Affirmative Obligation

AAA

DEFINITION of 'Affirmative Obligation'

An obligation of NYSE specialists to enter the market on a particular security (either by posting or bidding and ask) when there is not sufficient market demand and supply to efficiently match orders.

INVESTOPEDIA EXPLAINS 'Affirmative Obligation'

The affirmative obligation requires specialists to create a market for a security when public demand or supply is ineffective and can not create it for itself.

RELATED TERMS
  1. Specialist

    A member of an exchange who acts as the market maker to facilitate ...
  2. Principal

    1. The amount borrowed or the amount still owed on a loan, separate ...
  3. Trading Ahead

    When a specialist trades securities for his or her own firm's ...
  4. Negative Obligation

    An obligation of NYSE specialists to remain on the sidelines ...
  5. New York Stock Exchange - NYSE

    A stock exchange based in New York City, which is considered ...
  6. Contra Proferentem Rule

    A rule in contract law which states that any clause considered ...
RELATED FAQS
  1. What are the different ways that utility is measured in economics?

    It's difficult to measure a qualitative concept such as utility, but economists try to quantify it in two different ways: ... Read Full Answer >>
  2. What is the difference between adverse selection and moral hazard?

    In economics, moral hazard and adverse selection are two possible consequences of asymmetric information or ineffective information ... Read Full Answer >>
  3. How does adverse selection contribute to market failure?

    Adverse selection is perhaps the most academically cited example of market failure in a laissez-faire economy. The problem ... Read Full Answer >>
  4. What is the difference between consumer surplus and economic surplus?

    The consumer surplus is the difference between the highest price a consumer is willing to pay and the actual market price ... Read Full Answer >>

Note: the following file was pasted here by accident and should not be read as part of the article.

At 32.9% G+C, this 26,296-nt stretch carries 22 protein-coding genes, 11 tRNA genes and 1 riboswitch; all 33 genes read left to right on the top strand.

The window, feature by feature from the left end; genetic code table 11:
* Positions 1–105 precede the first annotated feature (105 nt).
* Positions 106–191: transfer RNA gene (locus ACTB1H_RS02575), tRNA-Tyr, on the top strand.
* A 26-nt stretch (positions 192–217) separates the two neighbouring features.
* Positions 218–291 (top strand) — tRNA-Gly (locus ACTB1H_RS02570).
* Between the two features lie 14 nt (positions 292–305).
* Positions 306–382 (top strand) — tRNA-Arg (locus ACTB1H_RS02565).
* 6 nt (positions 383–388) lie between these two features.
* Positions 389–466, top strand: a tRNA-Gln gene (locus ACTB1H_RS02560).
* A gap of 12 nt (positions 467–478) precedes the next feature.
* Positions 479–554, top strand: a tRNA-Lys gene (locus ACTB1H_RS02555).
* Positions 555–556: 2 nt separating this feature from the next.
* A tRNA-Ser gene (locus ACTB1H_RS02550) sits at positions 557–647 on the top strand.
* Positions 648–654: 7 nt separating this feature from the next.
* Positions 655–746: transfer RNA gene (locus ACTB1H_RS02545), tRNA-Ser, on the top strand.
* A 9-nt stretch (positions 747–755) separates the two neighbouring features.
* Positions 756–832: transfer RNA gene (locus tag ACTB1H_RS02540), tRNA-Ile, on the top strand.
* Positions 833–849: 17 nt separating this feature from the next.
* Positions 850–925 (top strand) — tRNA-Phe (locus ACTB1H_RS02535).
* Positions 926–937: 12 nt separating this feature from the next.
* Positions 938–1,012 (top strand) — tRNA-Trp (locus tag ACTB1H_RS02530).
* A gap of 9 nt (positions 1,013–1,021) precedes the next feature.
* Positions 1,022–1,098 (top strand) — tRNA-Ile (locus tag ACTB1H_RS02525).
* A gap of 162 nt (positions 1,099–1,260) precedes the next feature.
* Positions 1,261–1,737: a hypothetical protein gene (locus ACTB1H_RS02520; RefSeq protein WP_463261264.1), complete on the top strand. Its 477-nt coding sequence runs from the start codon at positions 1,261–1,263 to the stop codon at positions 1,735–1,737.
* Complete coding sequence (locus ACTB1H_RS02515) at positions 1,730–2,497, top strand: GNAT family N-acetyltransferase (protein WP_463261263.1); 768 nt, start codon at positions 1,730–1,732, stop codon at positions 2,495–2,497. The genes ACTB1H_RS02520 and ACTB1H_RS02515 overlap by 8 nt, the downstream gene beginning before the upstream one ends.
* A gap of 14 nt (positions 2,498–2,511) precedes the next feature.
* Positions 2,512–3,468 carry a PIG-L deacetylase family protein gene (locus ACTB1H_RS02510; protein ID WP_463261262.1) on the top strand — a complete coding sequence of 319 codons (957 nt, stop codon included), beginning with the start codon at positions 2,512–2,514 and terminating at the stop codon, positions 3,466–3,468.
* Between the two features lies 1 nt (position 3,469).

5. What does it signify about a given product if the consumer surplus figure for that ...

    High consumer surplus for a particular product signifies a high level of utility for consumers and may carry some implications ... Read Full Answer >>
  6. What are the Basel III rules, and how does it impact my bank investments?

    The Basel III rules are a regulatory framework designed to strengthen financial institutions by placing guidelines pertaining ... Read Full Answer >>
Related Articles
  1. Brokers

    Evaluating Your Stock Broker

    Make sure you're getting the best service by staying informed and involved.
  2. Mutual Funds & ETFs

    An Inside Look At ETF Construction

    If you're an investor who likes to understand how and why your investment products work, this article is for you!
  3. Options & Futures

    How To Avoid Closing Options Below Intrinsic Value

    To get the best return possible on your options trading, it is important to understand how options work and the markets in which they trade.
  4. Investing Basics

    Understanding Order Execution

    Find out the various ways in which a broker can fill an order, which can affect costs.
  5. Investing Basics

    The Roles Of Traders And Investors In The Marketplace

    Discover how these two groups work together to keep the market functioning properly.
  6. Forex Education

    Forex: Wading Into The Currency Market

    We go over the ground rules and available resources needed for this undertaking.
  7. Forex Education

    Market Makers Vs. Electronic Communications Networks

    Learn the pros and cons of trading forex through these two types of brokers.
  8. Active Trading

    Take A Tour Of The Futures Trading Pit

    Discover why controlled chaos can mean an exciting investment experience for you.
  9. Economics

    What is a Fiduciary?

    A fiduciary is a person who acts on behalf of another person (or people) to manage assets.
  10. Economics

    Understanding Subordinated Debt

    A loan or security that ranks below other loans or securities with regard to claims on assets or earnings.

You May Also Like

Hot Definitions
  1. Wash Trading

    The process of buying shares of a company through one broker while selling shares through a different broker. Wash trading ...
  2. Fixed-Income Arbitrage

    An investment strategy that attempts to profit from arbitrage opportunities in interest rate securities. When using a fixed-income ...
  3. Venture-Capital-Backed IPO

    The selling to the public of shares in a company that has previously been funded primarily by private investors. The alternative ...
  4. Merger Arbitrage

    A hedge fund strategy in which the stocks of two merging companies are simultaneously bought and sold to create a riskless ...
  5. Market Failure

    An economic term that encompasses a situation where, in any given market, the quantity of a product demanded by consumers ...
  6. Unsystematic Risk

    Company or industry specific risk that is inherent in each investment. The amount of unsystematic risk can be reduced through ...
Trading Center